Fri 2nd October 2015

The Kavli Foundation announces $100 million commitment to Brain Research

A Roundtable with the Kavli Neuroscience Discovery Institute

By integrating neuroscience, engineering and data science, the new Kavli Institute at Johns Hopkins University aims to fuel new discoveries about how the brain functions.

NEUROSCIENTISTS TODAY ARE WIELDING ever-more-powerful tools for understanding the mysteries of the  brain. A suite of new approaches is allowing researchers to listen in on brain activity and to measure the molecular, cellular, and structural changes that underlie complex behaviors as well as neurological disorders such as Alzheimer’s and Parkinson’s disease. But this technological burst – spurred especially by the BRAIN (Brain Research for Advancing Innovative Neurotechnologies) Initiative – has also raised a major challenge in brain research: wrangling the deluge of data that these novel approaches produce.

The Kavli Neuroscience Discovery Institute (Kavli NDI) at Johns Hopkins University, launched on October 1, 2015, will promote collaboration between neuroscientists, engineers and data scientists in their efforts to organize, analyze and manipulate the wealth of data emerging at different scales of inquiry – from single cells to behavior – in order to build a unified understanding of brain function. Recently its director, Richard Huganir, joined with co-director Michael Miller to discuss the new institute’s vision, the changing face of brain research and the value of sharing data in this new era of neuroscience.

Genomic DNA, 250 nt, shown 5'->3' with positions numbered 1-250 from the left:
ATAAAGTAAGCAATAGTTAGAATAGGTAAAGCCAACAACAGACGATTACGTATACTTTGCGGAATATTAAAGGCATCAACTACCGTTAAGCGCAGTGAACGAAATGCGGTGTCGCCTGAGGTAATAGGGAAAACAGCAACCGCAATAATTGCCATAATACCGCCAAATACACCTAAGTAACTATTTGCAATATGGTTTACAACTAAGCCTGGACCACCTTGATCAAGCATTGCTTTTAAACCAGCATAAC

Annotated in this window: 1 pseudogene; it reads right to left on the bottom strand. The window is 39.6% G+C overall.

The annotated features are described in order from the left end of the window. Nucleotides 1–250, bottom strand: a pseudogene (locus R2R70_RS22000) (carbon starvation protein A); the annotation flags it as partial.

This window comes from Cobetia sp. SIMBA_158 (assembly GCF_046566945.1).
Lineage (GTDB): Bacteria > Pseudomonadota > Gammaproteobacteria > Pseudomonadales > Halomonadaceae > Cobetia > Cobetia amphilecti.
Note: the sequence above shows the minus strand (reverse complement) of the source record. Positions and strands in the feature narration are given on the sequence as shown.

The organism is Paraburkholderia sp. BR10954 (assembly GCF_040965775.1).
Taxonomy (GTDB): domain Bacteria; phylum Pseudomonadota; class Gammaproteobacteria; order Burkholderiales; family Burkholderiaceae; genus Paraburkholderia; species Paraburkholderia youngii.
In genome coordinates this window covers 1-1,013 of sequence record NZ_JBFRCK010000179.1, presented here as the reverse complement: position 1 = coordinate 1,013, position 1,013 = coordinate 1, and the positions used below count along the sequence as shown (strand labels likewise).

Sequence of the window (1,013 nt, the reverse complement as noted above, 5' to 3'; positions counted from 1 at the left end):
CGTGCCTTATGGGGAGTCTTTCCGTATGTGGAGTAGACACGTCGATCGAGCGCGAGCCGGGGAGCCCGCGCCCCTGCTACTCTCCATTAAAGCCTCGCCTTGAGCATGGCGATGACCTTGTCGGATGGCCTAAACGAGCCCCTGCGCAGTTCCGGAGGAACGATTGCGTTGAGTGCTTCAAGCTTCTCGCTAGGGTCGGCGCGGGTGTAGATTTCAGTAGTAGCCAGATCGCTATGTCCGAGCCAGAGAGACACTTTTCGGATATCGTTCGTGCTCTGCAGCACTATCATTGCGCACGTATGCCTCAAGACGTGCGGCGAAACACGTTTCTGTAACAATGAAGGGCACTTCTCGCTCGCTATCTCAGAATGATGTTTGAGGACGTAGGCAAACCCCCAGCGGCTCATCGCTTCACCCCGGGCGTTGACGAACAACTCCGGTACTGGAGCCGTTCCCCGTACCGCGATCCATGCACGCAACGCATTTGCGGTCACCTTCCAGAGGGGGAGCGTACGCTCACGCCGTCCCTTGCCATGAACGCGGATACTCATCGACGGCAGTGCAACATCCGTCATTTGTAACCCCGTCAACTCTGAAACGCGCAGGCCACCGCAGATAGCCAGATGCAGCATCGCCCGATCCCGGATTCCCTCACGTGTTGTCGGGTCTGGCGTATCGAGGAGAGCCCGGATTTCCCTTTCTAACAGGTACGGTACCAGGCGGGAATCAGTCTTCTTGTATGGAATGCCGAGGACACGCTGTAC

Richard Huganir, PhD – Director of the Kavli NDI. Huganir is a professor at Johns Hopkins University and has been director of the department of neuroscience since 2006. He is also the co-director of the Johns Hopkins Brain Science Institute. His work has helped lay the foundation for understanding the molecular basis of brain plasticity.

Michael Miller, PhD – Co-director of the Kavli NDI. Miller is a professor of biomedical engineering at Johns Hopkins University and director of the school’s Center for Imaging Science. He has been a pioneer in the field of computational anatomy, which uses algorithms constructed through structural and functional imaging to characterize the trajectory of neurodegenerative diseases and their correlation with psychiatric disorders.

Back to news